1979 Revolution: Black Friday
Developed by: iNK Stories, N-Fusion Interactive
Published by: iNK Stories
Available on: PC and Mac, with Android and iOS TBD
Release date: April 5th, 2016
1979 Revolution: Black Friday tells the story of Reza, a photographer who’s recently returned from study abroad to his native country of Iran. Unfortunately, he’s returned just as political tensions have reached boiling point over the public resentment of Western-backed monarch Shah Reza Pahlavi. As hostilities mount, Reza is forced to pick a side, and the revolution begins in earnest.
Reza is a photographer, a fact which is placed front-and-center for 1979’s brief runtime. While his position on peaceful versus violent protest is entirely dependent on player choice, his focus is on revealing the truth to the world, despite receiving abuse-both physical and mental-and even torture.
While 1979 tells a powerful, real and important story, it simply doesn’t have the production values to back it up. This is most evident in the animations, which range from decent to laughable. This is a shame at the best of times, but is infinitely more evident when cheap animations ruin what would otherwise be a powerful scene. Characters sometimes move like mannequins, arms stiffly gliding into position as fingers don’t quite close around whatever it is they just picked up. It’s important to note that some scenes are completely fine, and that these shoddy animations are the exception rather than the norm, but they certainly show up often enough to warrant mentioning.
The voice acting also ranges wildly, despite what seems to be a talented cast of actors (including Navid Negahban of Homeland fame). Some lines are delivered well, instilling a sense of passion for the narrative and real concern over the events. Others are as wooden as the worst of the animations, undermining the scene to such an extent that it becomes that much harder to care about what’s happening.
There are also the little things, signs that the game could have used a bigger budget, more development time or both. In the opening scene, the player is tasked with grabbing the “secret plans” before the police batter the door down. Since there are several items to inspect in the small room, this becomes a mad dash to sort through them quickly and find what you need. Unfortunately, what could have been a tense opening scene turned into a technical frustration, as I found the plans quite early and had to click on them several times before it registered. Happily, that particular issue didn’t resurface, but it was a poor way to begin the game.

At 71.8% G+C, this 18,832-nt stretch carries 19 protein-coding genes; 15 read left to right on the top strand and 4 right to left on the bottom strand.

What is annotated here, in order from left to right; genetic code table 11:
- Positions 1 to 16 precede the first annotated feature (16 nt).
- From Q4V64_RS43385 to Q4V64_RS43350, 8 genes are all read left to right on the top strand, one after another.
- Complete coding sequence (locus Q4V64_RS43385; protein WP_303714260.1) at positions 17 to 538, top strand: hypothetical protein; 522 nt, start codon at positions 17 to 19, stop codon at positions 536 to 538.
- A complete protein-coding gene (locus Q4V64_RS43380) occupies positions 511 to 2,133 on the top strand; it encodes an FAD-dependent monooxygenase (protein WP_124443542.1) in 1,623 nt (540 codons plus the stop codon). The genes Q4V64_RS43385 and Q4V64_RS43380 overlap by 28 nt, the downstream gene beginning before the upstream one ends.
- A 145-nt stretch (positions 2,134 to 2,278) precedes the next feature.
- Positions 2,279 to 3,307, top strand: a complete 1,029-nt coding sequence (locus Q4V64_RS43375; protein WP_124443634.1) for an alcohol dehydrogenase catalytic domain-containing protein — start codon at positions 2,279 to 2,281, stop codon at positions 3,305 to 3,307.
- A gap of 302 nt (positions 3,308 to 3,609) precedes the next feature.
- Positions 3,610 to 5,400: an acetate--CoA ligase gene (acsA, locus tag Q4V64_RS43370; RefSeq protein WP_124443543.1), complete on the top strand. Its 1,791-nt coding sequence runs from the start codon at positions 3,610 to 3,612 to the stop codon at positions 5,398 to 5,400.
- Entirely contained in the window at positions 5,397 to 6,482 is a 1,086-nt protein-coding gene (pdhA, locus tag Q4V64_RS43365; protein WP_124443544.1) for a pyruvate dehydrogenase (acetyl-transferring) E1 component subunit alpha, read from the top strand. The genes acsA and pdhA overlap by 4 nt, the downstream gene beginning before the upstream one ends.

1979 can be best compared to recent Telltale games such as The Walking Dead or The Wolf Among Us. The player makes plot-impacting decisions between brief moments of third-person exploration and/or action. Unfortunately, the game doesn’t run long enough for player decisions to feel truly meaningful-Steam pegs my total game time at 3 hours, which included some reading of the unlockable files that shed light on the real-life version of events. This means that while certain decisions do hold real narrative sway, the game simply runs too short. It’s usually a matter of minutes before you see the results of your decisions, removing large amounts of the tension. Combined with what will probably be a divisive (and is certainly an abrupt) ending, it feels as though this is only the first episode of a series.
Despite all of these issues, 1979 Revolution: Black Friday does offer a powerful story based on very real events. The developers are native Iranians, and it shows-little touches of Farsi are scattered throughout the dialogue, and one dinner scene especially feels like a first hand account of events. This is a story that could potentially change how some see Iran. In an age where most games (and large swathes of other forms of media) peg the Middle East as nothing but a backdrop for generic war stories, it’s laudable to see a game that humanizes the struggles of the native citizens.
This is especially true when the game takes the form of a dramatic story grounded in history rather than a dry documentary or educational format. Where it would have been easy for the developers to simply relay the events of the time, they decided to create a fictional but believable narrative that details what it feels like to be involved. There’s a focus on empathy rather than historical indifference, and the game is better for it.
Unfortunately, this comes with another caveat in that the story is simply too esoteric. I felt constantly bombarded by ideologies, factions, names and philosophies. Even after reading some of the unlockable documents, I felt that it was hard to keep track of exactly what was going on. On some level this certainly seems intentional; Reza will act exactly as baffled as I felt, never knowing who was in the right (if anyone was) or what the best decision would be. But from an outsider looking in, this made most of my choices feel more like guessing than decision-making, which always undermined the consequences.
1979 is best suited for those with an interest (even a passing one) in the subject who are also willing to overlook some poor production values. It tells a powerful and important story-more so given the current zeitgeist. While there are some technical and aesthetic issues that are impossible to overlook, there isn’t another story quite like this in gaming.